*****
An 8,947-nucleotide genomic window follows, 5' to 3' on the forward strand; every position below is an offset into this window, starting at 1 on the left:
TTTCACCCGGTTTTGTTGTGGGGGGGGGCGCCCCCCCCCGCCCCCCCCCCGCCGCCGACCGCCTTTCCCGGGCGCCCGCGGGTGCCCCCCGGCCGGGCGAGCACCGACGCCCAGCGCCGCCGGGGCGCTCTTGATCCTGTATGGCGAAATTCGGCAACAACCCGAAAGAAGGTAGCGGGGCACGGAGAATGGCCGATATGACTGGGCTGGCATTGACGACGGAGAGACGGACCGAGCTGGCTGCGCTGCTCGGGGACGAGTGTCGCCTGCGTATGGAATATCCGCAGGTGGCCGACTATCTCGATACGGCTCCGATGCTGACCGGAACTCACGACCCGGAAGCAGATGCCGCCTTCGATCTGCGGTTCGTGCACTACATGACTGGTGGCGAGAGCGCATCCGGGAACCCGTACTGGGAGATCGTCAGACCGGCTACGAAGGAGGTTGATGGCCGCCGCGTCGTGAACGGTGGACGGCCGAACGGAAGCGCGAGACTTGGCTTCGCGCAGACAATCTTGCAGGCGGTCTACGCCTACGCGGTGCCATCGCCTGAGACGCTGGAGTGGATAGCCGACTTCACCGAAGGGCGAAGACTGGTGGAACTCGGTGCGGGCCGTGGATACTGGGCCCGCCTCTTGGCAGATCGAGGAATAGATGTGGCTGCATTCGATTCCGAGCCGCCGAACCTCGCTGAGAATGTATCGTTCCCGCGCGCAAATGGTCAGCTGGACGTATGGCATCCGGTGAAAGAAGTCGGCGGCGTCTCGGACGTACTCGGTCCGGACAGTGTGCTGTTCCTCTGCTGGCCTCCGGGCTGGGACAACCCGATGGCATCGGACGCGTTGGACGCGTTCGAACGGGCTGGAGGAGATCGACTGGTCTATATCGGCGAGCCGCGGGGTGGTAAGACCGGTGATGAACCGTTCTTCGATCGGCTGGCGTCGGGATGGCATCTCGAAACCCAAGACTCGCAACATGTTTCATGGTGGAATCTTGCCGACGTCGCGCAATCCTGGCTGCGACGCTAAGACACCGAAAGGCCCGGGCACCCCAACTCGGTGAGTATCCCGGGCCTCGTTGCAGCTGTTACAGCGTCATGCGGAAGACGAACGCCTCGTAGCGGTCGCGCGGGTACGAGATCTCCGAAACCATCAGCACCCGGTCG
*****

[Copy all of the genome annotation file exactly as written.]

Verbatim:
An 8,947-nucleotide genomic window follows, 5' to 3' on the forward strand; every position below is an offset into this window, starting at 1 on the left:
TTTCACCCGGTTTTGTTGTGGGGGGGGGCGCCCCCCCCCGCCCCCCCCCCGCCGCCGACCGCCTTTCCCGGGCGCCCGCGGGTGCCCCCCGGCCGGGCGAGCACCGACGCCCAGCGCCGCCGGGGCGCTCTTGATCCTGTATGGCGAAATTCGGCAACAACCCGAAAGAAGGTAGCGGGGCACGGAGAATGGCCGATATGACTGGGCTGGCATTGACGACGGAGAGACGGACCGAGCTGGCTGCGCTGCTCGGGGACGAGTGTCGCCTGCGTATGGAATATCCGCAGGTGGCCGACTATCTCGATACGGCTCCGATGCTGACCGGAACTCACGACCCGGAAGCAGATGCCGCCTTCGATCTGCGGTTCGTGCACTACATGACTGGTGGCGAGAGCGCATCCGGGAACCCGTACTGGGAGATCGTCAGACCGGCTACGAAGGAGGTTGATGGCCGCCGCGTCGTGAACGGTGGACGGCCGAACGGAAGCGCGAGACTTGGCTTCGCGCAGACAATCTTGCAGGCGGTCTACGCCTACGCGGTGCCATCGCCTGAGACGCTGGAGTGGATAGCCGACTTCACCGAAGGGCGAAGACTGGTGGAACTCGGTGCGGGCCGTGGATACTGGGCCCGCCTCTTGGCAGATCGAGGAATAGATGTGGCTGCATTCGATTCCGAGCCGCCGAACCTCGCTGAGAATGTATCGTTCCCGCGCGCAAATGGTCAGCTGGACGTATGGCATCCGGTGAAAGAAGTCGGCGGCGTCTCGGACGTACTCGGTCCGGACAGTGTGCTGTTCCTCTGCTGGCCTCCGGGCTGGGACAACCCGATGGCATCGGACGCGTTGGACGCGTTCGAACGGGCTGGAGGAGATCGACTGGTCTATATCGGCGAGCCGCGGGGTGGTAAGACCGGTGATGAACCGTTCTTCGATCGGCTGGCGTCGGGATGGCATCTCGAAACCCAAGACTCGCAACATGTTTCATGGTGGAATCTTGCCGACGTCGCGCAATCCTGGCTGCGACGCTAAGACACCGAAAGGCCCGGGCACCCCAACTCGGTGAGTATCCCGGGCCTCGTTGCAGCTGTTACAGCGTCATGCGGAAGACGAACGCCTCGTAGCGGTCGCGCGGGTACGAGATCTCCGAAACCATCAGCACCCGGTCG